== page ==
He calls it â€œThe Cheese Wedge.â€ Chad Conwayâ€™s bright yellow automobile is one of the most unusual cars youâ€™ll see on the road, even in an age when smart cars and hybrids are becoming more common. The small, angular car is an electric model built in the 1980s called a Comuta-Car. It was one of 3,000 built by a Florida-based company called Commuter Vehicles Incorporated, Conway said.
Always a car guy, in high school Conway was looking for a project, initially experimenting with kits where one builds a car from scratch.
Eventually, his teacher Chris Connors pointed him in the right direction.
â€œHe knew I was looking for a project, and it turns out he had this 1980 commuter car he had in his garage he was looking to fix up and get running again,â€ Conway said.
In the fall of his sophomore year, Conway moved the car from a garage to a space at the high school. Although the body of the car was basically intact, the electrical system needed a lot of work.
â€œA previous owner had attempted to upgrade the car to a 70 volt system ... basically the wiring was in shambles,â€ Conway said.
Over the next year and a half Conway, with help from his teacher, his friends and his father and an Internet group (where he found the electrical schematics,) worked on the car, getting it ready to drive in the July 4th parade, and then the prom.
â€œIt was definitely a big learning curve,â€ he said.
The irony of the Comuta-Car is that it was another gas crisis that gave rise to the company, just like the most recent spike in oil prices fostered the current interest in hybrid and electric vehicles.
â€œThey advertised them as, â€˜you donâ€™t have to stop at the gas station and wait in line for gas.â€™ They really spun off the oil crisis.â€
The cars eventually went out of production due to increased highway and safety standards.
â€œThey were kind of ahead of the game in a big way,â€ Conway said. â€œThey advertised them to stay at home moms, to get groceries.â€
The car can get up to about 40 miles per hour, and can be driven all about Duxbury, on Route 3A and Route 53, but Conway wouldnâ€™t drive on major highways such as Route 3.
â€œItâ€™s completely road compatible. Itâ€™s grandfathered in as street legal vehicle,â€ Conway said.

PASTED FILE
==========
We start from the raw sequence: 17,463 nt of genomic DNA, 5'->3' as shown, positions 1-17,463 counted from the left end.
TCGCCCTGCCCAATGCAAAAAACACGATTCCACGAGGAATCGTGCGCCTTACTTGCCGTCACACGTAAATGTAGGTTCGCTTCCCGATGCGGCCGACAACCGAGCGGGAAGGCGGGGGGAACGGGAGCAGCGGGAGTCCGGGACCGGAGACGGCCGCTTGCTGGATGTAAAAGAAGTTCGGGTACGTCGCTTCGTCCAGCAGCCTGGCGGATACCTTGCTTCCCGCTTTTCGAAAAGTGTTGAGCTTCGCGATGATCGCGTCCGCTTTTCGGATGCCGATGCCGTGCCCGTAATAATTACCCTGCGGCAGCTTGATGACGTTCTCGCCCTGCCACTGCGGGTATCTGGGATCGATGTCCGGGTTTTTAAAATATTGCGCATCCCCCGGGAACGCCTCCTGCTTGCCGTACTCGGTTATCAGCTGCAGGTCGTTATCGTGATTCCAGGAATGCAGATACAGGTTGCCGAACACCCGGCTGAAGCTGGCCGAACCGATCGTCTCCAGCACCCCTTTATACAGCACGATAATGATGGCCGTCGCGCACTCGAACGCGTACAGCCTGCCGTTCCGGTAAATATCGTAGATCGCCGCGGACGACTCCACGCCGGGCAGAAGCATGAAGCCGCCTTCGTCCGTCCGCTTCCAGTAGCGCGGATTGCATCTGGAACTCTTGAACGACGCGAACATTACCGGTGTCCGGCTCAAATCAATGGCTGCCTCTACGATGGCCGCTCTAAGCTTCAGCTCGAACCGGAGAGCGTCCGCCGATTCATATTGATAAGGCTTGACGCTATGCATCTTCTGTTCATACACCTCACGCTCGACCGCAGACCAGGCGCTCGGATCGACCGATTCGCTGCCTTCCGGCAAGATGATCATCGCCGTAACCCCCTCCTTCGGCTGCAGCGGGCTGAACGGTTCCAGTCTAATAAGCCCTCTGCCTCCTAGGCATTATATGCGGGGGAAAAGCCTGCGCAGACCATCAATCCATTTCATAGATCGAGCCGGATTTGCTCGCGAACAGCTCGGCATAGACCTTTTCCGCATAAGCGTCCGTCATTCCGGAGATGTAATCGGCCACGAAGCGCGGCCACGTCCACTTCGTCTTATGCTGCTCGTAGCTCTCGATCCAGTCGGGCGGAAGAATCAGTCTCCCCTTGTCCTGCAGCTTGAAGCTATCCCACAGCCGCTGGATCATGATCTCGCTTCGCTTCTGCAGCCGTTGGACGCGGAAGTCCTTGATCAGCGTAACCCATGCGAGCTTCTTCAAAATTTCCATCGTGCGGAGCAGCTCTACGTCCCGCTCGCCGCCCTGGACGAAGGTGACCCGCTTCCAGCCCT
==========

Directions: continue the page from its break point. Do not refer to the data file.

The car doesnâ€™t drive like a normal vehicle, however. The carâ€™s accelerator, called an â€œenergy pedal,â€ has three settings that the driver clicks through. The first â€œclickâ€ takes the car from 5-10 miles per hour, the second â€œclickâ€ is 15-25, and the third will take the car up to its full speed of about 40 miles per hour.
â€œItâ€™s not like a regular throttle that you push down and it quickly accelerates,â€ Conway said.
Conway is currently a sophomore double majoring in electrical and mechanical engineering at the Rose-Hulman Institute of Technology in Indiana. Although he always had an interest in being an engineer, he said the Comuta-car project solidified his interest in the field, and now he wants to work with electric cars as a career.
Right now he is the electrical team leader on a two-year EcoCAR Project, where students are given the body of a Saturn Vue and are asked to create a new efficient power train.
â€œItâ€™s really great, itâ€™s hands on. Weâ€™re using the same software GM uses,â€ he said.
Currently, the â€œCheese Wedgeâ€ is in Duxbury, but Conwayâ€™s family might be using a custom built trailer to bring the car to Indiana. The car still gets a lot of attention around Duxbury.
â€œI think thereâ€™s potential in that market for [electric] cars, a second car, you can have it at your house,â€ Conway said. â€œDriving that car, everyone I see, people are just like, â€˜where can I buy one.â€™â€